Methamphetamine, also known as meth, is a dangerous drug that has been used since the early 20th Century. When its potency was increased, the rates of addiction soared. It has ravaged families, relationships, and communities from coast to coast. In fact, the United Nations’ World Drug Report declared that meth is the most abused hard drug on Earth, claiming 26 million addicts worldwide.
When a drug is so potent and so addictive, it is hard to imagine why a person would ever use it. However, there are a few pernicious inroads for meth to enter a person’s life:
- Amphetamines have long been used to fuel all-night work sessions.
- Meth is a good replacement for prescription drugs like Adderall and Ritalin.
- It may be used to ″keep the party going″ in the wee hours.
- Meth is often used to enhance sexual activity.
Meth is used in three primary ways, each of which has its own dangers and damages:
Injection: due to the intense euphoria of this method, injection poses the highest threat of addiction
Snorting: damages sinus cavities
Smoking: the acidity of the chemical causes teeth to decay at a rapid rate
Signs of Meth Addiction
A full-blown methamphetamine addiction poses many grave threats to a person’s health and well-being. While a meth addict may be extremely productive during the early stages of addiction, this seeming upside turns bad in short order. Soon, the addict finds that his life revolves around the drug and the culture that it fosters. He will stay awake for days on end, unable to discern how time is passing. Some meth addicts have been known to spend whole days cleaning a kitchen floor with a toothbrush or wracked in a paranoid fear.
Here are a few behavioral signs of meth addiction:
- Erratic thoughts
- Delusions of grandeur
- Financial Problems
- Avoiding friends and family
- Loss of appetite
- Dramatic weight loss
- Extreme tooth decay
- Obsessive-compulsive behaviors
- Psychotic behaviors
Physical Costs of Meth
Perhaps even more dramatic is the physical toll meth can take on a person. This is a little ironic, in that similar amphetamines have been used in the past to stimulate weight loss and to thus enhance beauty. While many meth addicts are quite skinny, when their body starts to deteriorate, they will quickly lose any attractive features they may have once had. A few physical symptoms of meth abuse are:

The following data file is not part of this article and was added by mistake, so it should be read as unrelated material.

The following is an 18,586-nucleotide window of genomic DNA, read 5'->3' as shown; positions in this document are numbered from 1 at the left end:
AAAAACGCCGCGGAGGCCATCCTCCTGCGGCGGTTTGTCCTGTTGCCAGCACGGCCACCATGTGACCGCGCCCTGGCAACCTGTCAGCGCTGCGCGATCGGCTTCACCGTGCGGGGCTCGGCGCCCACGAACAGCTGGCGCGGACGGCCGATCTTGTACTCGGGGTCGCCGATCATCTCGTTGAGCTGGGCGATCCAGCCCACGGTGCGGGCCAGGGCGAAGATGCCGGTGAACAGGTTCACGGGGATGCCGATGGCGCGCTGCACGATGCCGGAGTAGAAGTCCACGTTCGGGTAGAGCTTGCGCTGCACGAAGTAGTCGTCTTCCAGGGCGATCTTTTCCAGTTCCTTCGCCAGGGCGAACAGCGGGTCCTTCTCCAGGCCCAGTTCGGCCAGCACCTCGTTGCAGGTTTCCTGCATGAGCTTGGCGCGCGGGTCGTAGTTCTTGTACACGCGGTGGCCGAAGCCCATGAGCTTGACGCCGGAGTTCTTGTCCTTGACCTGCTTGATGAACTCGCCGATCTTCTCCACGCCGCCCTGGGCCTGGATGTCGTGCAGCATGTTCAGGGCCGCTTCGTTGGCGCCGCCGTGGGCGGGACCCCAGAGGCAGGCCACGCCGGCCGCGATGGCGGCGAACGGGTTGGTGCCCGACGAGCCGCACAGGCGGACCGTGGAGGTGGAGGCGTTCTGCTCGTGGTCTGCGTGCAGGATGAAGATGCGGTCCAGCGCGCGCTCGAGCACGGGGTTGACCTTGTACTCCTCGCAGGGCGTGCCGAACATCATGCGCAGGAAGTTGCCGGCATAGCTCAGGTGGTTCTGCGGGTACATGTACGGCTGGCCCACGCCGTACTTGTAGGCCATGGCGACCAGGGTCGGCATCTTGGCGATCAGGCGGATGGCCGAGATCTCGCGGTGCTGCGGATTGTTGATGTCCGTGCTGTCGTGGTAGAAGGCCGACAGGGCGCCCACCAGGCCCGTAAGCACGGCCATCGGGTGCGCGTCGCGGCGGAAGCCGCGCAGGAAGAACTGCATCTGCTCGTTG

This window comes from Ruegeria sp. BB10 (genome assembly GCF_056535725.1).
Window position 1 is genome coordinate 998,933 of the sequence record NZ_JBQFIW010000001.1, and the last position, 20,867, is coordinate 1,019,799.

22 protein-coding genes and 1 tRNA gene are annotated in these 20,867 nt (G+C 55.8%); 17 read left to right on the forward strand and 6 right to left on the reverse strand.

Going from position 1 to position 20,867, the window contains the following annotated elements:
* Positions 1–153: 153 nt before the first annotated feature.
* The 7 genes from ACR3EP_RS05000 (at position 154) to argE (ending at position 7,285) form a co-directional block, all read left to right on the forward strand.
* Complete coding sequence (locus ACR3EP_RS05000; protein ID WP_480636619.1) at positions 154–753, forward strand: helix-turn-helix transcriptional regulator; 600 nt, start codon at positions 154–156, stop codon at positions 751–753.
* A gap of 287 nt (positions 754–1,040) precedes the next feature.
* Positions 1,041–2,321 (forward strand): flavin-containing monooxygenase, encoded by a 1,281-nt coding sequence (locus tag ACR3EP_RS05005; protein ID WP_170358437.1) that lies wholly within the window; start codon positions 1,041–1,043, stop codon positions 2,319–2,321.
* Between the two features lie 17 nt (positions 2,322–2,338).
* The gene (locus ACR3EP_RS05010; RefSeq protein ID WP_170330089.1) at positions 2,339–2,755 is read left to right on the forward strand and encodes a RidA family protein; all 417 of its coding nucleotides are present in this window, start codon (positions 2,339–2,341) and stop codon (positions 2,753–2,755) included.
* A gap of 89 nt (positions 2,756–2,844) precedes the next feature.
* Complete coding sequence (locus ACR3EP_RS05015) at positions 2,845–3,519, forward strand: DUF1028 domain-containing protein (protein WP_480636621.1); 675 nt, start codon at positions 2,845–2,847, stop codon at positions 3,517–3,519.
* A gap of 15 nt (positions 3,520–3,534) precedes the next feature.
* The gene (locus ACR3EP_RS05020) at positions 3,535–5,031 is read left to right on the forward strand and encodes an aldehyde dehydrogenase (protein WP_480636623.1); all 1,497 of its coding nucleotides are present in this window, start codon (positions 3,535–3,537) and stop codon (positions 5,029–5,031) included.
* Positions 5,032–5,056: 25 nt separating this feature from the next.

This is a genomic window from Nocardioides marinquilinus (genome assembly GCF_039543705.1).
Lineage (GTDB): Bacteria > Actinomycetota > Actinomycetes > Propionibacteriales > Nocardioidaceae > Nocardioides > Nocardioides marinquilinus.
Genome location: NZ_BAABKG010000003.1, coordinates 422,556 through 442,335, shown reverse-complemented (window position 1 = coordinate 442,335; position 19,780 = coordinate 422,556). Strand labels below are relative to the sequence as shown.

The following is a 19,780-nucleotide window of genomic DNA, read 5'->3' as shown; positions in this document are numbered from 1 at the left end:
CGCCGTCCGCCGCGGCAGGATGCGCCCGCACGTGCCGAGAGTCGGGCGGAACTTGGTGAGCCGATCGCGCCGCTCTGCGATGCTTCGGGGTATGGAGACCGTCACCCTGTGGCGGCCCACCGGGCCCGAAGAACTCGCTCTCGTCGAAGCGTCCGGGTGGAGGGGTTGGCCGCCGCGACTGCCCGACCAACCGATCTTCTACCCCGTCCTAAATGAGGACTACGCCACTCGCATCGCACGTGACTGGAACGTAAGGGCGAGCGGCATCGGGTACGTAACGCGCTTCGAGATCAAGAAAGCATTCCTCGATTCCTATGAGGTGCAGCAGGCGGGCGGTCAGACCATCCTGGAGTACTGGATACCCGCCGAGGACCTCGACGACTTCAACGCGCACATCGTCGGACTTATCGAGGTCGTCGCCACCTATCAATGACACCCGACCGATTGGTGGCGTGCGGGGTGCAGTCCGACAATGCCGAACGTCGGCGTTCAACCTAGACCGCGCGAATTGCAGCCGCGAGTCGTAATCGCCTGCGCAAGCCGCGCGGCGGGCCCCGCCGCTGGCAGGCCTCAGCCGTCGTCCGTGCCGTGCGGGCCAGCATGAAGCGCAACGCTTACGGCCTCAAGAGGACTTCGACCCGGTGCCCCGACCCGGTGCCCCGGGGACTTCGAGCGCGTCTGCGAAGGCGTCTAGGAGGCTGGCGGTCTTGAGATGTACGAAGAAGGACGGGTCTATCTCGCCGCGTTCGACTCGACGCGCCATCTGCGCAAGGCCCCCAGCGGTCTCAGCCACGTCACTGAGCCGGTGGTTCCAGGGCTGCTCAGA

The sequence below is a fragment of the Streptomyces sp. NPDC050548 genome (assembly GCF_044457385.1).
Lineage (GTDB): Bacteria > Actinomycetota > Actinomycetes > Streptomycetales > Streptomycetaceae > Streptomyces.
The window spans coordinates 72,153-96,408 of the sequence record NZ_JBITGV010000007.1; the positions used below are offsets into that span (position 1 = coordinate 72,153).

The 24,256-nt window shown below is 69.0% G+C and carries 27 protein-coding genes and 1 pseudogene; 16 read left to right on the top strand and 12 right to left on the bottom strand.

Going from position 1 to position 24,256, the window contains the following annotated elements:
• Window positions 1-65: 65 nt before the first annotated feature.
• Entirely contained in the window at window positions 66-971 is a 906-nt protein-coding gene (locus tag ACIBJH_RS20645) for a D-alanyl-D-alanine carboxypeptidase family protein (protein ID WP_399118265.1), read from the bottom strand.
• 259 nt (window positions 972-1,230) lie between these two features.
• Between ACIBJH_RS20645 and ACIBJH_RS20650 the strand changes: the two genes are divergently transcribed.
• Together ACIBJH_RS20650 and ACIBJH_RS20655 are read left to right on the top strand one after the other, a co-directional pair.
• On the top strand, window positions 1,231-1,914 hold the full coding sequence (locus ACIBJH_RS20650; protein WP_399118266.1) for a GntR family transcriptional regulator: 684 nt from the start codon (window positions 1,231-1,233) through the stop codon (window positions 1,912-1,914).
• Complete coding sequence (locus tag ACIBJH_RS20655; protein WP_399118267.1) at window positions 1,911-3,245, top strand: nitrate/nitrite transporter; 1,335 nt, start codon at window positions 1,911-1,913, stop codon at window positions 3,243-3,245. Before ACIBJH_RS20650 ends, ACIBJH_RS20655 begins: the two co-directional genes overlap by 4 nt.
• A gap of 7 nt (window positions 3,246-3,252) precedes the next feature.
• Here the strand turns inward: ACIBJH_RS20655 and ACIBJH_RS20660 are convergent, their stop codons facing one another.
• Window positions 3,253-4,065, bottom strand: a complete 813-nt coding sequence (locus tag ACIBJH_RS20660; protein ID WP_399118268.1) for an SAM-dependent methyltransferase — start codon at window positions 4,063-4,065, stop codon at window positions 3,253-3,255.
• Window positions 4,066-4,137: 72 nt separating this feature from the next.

- Open wounds which won’t heal
- Skin loses elasticity
- Rapid aging
- ″Meth Mouth″ – dramatic and extensive tooth decay and loss
Recovery from Meth
Recovery from a meth addiction is not an easy path. The intense euphoria that meth induces results from a massive release of dopamine. As the addiction prolongs, meth will eventually destroy the dopamine receptors in the brain. So, when the addict starts to get sober, he may be unable to feel a normal dopamine response which might usually result from seeing a good friend, eating a nice meal, or spending time with a lover. In essence, meth can rob a person of the very things that make life enjoyable. In the absence of a way to enjoy life, the addict may relapse.
Despite the grim picture meth addiction paints, recovery is possible. The sufferer must be ready to endure cravings that persist for weeks or months. The addicts physical brain may take up to a year to recover, depending on the damage it has incurred. Still, recovery is possible with the following:
- Social Support
- Individualized treatment plans
- A variety of treatment methods to address each part of the drug’s devastation
- Medical and Dental care to help restore the body to fitness
There is no “miracle cure” or medication that makes meth come-down easy or instantly erases the effects. It takes time and effort for an addict to recover.
Tips to improve an individual’s overall health and nutritional status in early recovery:
- Stay hydrated. An increased intake of water and other fluids is recommended to help fight fatigue and maintain body temperature. Carbonated drinks should be avoided as they are dehydrating and can cause fluctuations in blood glucose levels.
- Eat healthy. Fresh fruits, vegetables, and whole-grain foods supply necessary nutrients to help speed up recovery.
- Take a multivitamin. Vitamin pills can help replenish nutrients in the body that are important in recovery.
- Get plenty of rest. Quality sleep is essential to calm down the overstimulated brain. If it is difficult to fall asleep, consider taking some over-the-counter sleep aids, read a book or watch a movie on television.
- Stay active. Exercise is helpful in coping with irritability and low moods. However, it is important for the recovering addict to avoid overdoing it. Light exercises such as walking or low-impact cardio are recommended.
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